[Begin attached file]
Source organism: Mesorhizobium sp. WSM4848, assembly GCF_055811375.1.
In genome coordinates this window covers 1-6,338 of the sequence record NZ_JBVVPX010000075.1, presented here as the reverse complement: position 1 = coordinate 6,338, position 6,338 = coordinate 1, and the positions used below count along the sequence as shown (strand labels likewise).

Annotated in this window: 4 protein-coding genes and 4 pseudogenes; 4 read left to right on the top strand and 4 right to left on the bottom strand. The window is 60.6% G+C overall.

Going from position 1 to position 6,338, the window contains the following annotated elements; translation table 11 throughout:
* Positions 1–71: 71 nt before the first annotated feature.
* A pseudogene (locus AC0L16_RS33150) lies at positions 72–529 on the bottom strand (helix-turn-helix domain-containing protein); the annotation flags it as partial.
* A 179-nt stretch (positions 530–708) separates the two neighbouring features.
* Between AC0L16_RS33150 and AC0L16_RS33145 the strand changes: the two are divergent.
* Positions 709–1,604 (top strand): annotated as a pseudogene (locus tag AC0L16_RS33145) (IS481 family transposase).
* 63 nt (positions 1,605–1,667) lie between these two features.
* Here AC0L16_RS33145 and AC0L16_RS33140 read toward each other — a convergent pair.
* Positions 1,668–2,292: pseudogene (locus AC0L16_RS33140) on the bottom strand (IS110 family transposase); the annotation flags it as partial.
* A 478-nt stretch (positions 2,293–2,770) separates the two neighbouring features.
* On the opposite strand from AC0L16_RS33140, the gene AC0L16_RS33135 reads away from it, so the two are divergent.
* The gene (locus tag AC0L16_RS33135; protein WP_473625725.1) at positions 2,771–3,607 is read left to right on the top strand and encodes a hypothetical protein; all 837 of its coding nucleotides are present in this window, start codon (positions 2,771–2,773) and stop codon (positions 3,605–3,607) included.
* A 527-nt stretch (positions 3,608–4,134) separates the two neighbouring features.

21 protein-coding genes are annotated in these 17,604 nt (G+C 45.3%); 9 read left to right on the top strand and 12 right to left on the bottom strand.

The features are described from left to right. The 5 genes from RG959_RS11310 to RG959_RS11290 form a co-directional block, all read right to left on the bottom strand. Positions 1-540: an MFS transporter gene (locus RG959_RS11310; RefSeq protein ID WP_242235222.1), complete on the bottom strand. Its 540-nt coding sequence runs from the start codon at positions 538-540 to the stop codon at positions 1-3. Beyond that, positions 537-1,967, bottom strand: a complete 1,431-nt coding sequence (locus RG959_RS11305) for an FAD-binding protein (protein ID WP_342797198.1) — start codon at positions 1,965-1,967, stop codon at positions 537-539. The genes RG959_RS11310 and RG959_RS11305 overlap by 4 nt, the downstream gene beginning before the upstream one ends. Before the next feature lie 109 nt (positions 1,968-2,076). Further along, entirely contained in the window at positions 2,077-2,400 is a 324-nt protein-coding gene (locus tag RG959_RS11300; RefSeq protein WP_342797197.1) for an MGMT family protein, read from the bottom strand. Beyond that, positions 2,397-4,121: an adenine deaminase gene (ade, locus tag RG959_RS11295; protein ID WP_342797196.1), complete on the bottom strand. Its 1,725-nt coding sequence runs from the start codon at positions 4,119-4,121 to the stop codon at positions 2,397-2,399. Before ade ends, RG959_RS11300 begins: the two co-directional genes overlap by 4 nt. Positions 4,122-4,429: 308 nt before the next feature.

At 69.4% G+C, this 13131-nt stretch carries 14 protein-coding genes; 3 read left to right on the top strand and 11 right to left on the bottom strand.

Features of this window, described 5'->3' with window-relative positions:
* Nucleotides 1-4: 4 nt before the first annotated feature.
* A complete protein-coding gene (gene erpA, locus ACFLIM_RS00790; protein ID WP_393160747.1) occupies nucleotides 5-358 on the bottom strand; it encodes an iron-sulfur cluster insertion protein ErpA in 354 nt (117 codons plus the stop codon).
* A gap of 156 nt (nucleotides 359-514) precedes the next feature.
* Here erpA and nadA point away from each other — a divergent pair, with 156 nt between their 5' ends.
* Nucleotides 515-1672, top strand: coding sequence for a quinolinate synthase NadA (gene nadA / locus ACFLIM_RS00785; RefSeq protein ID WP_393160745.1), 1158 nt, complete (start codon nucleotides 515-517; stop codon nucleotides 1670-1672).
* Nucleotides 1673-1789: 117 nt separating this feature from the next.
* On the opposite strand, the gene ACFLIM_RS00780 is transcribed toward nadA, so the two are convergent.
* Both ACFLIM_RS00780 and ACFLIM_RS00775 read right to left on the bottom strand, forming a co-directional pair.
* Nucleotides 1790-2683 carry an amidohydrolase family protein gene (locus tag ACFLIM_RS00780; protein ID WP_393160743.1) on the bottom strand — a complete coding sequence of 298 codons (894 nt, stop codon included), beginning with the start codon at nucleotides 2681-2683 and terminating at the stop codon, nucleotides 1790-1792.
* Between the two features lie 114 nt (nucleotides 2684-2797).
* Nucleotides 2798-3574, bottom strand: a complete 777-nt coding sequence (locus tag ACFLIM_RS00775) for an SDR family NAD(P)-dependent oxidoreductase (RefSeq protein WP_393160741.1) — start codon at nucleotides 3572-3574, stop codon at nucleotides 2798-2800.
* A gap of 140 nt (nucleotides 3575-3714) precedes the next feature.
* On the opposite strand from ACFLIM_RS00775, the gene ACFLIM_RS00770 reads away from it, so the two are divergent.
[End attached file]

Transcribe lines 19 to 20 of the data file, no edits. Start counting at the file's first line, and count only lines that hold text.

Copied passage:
At 69.4% G+C, this 13131-nt stretch carries 14 protein-coding genes; 3 read left to right on the top strand and 11 right to left on the bottom strand.

Features of this window, described 5'->3' with window-relative positions: